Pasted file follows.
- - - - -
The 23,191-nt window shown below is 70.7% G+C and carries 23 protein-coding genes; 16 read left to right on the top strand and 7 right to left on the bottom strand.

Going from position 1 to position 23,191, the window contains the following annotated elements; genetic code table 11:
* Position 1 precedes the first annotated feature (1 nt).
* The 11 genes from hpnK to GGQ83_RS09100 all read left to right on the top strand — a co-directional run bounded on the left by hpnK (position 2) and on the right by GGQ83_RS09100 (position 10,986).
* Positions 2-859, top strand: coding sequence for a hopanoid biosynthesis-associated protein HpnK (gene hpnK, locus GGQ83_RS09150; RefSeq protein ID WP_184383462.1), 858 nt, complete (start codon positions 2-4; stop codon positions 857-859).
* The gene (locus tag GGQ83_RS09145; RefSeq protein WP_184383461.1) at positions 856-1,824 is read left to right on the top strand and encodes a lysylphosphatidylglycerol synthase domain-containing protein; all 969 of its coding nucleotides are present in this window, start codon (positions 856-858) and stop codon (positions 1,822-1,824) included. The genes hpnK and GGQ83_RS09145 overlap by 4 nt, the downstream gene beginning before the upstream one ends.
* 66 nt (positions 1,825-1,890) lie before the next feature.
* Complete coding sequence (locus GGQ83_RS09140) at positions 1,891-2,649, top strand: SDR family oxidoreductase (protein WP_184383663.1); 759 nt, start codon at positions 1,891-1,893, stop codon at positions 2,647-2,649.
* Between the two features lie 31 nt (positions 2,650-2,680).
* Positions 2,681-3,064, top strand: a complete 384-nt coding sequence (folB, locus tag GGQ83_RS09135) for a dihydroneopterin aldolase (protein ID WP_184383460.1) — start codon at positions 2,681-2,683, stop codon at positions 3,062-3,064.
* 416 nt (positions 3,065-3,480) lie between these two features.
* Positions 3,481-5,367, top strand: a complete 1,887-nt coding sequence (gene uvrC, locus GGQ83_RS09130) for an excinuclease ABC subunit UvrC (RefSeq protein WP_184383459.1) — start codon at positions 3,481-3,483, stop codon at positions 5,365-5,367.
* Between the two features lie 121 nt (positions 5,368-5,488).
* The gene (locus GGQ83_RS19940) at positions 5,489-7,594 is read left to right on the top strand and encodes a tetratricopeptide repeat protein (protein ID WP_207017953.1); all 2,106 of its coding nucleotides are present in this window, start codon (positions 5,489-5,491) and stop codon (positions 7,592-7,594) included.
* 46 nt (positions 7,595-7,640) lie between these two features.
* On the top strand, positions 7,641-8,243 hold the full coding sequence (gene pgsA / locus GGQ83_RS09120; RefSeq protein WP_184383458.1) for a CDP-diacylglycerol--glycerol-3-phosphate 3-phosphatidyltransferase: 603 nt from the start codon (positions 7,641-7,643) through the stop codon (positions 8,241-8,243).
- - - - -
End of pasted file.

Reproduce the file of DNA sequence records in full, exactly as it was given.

The 23,191-nt window shown below is 70.7% G+C and carries 23 protein-coding genes; 16 read left to right on the top strand and 7 right to left on the bottom strand.

Going from position 1 to position 23,191, the window contains the following annotated elements; genetic code table 11:
* Position 1 precedes the first annotated feature (1 nt).
* The 11 genes from hpnK to GGQ83_RS09100 all read left to right on the top strand — a co-directional run bounded on the left by hpnK (position 2) and on the right by GGQ83_RS09100 (position 10,986).
* Positions 2-859, top strand: coding sequence for a hopanoid biosynthesis-associated protein HpnK (gene hpnK, locus GGQ83_RS09150; RefSeq protein ID WP_184383462.1), 858 nt, complete (start codon positions 2-4; stop codon positions 857-859).
* The gene (locus tag GGQ83_RS09145; RefSeq protein WP_184383461.1) at positions 856-1,824 is read left to right on the top strand and encodes a lysylphosphatidylglycerol synthase domain-containing protein; all 969 of its coding nucleotides are present in this window, start codon (positions 856-858) and stop codon (positions 1,822-1,824) included. The genes hpnK and GGQ83_RS09145 overlap by 4 nt, the downstream gene beginning before the upstream one ends.
* 66 nt (positions 1,825-1,890) lie before the next feature.
* Complete coding sequence (locus GGQ83_RS09140) at positions 1,891-2,649, top strand: SDR family oxidoreductase (protein WP_184383663.1); 759 nt, start codon at positions 1,891-1,893, stop codon at positions 2,647-2,649.
* Between the two features lie 31 nt (positions 2,650-2,680).
* Positions 2,681-3,064, top strand: a complete 384-nt coding sequence (folB, locus tag GGQ83_RS09135) for a dihydroneopterin aldolase (protein ID WP_184383460.1) — start codon at positions 2,681-2,683, stop codon at positions 3,062-3,064.
* 416 nt (positions 3,065-3,480) lie between these two features.
* Positions 3,481-5,367, top strand: a complete 1,887-nt coding sequence (gene uvrC, locus GGQ83_RS09130) for an excinuclease ABC subunit UvrC (RefSeq protein WP_184383459.1) — start codon at positions 3,481-3,483, stop codon at positions 5,365-5,367.
* Between the two features lie 121 nt (positions 5,368-5,488).
* The gene (locus GGQ83_RS19940) at positions 5,489-7,594 is read left to right on the top strand and encodes a tetratricopeptide repeat protein (protein ID WP_207017953.1); all 2,106 of its coding nucleotides are present in this window, start codon (positions 5,489-5,491) and stop codon (positions 7,592-7,594) included.
* 46 nt (positions 7,595-7,640) lie between these two features.
* On the top strand, positions 7,641-8,243 hold the full coding sequence (gene pgsA / locus GGQ83_RS09120; RefSeq protein WP_184383458.1) for a CDP-diacylglycerol--glycerol-3-phosphate 3-phosphatidyltransferase: 603 nt from the start codon (positions 7,641-7,643) through the stop codon (positions 8,241-8,243).